Transportation in the U.S. accounts for almost a third of the total greenhouse gas emissions produced by the U.S., and given that most Americans across the country who don’t live in major cities like New York rely on cars to get to where they need to go – it’s clear that the car industry and their suppliers need to create a shift towards the manufacturing of more sustainable transportation.
👉 How could suppliers help to support the car industry in reducing emissions and promoting the eco-friendly manufacturing of cars?
What is the Car Industry?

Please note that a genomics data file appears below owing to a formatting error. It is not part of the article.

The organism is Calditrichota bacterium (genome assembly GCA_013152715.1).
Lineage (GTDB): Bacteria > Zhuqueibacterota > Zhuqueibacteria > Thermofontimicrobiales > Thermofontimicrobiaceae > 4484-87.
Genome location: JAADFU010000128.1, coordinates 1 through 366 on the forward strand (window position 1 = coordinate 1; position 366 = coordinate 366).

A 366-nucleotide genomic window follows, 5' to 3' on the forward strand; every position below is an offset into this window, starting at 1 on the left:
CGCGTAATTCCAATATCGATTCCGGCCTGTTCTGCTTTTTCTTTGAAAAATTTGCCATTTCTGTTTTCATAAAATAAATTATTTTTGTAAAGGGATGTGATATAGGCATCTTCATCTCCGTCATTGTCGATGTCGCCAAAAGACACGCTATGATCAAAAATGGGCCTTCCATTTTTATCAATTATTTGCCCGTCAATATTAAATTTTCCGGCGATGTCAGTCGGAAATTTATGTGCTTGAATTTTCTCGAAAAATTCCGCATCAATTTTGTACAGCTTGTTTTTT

The car industry, more commonly referred to as the automotive industry, accounts for all companies that deal with the manufacturing of vehicles – many of which are thought of as commercial vehicles purchased by the average citizen for daily use.
For instance, the car industry is responsible for the manufacturing of major components of an automotive vehicle – such as creating the engines and bodies of cars, the development of tires, batteries, and even fuel to power the car. All of these can be exceptionally carbon intensive, and even more so – the car industry isn’t responsible for only the creation of your typical four-door sedan, but for other automobiles such as trucks, vans, and sport utility vehicles.
However, it is important to note that large trucks, such as those used for deliveries, aren’t as important as cars to be purchased by the average driver.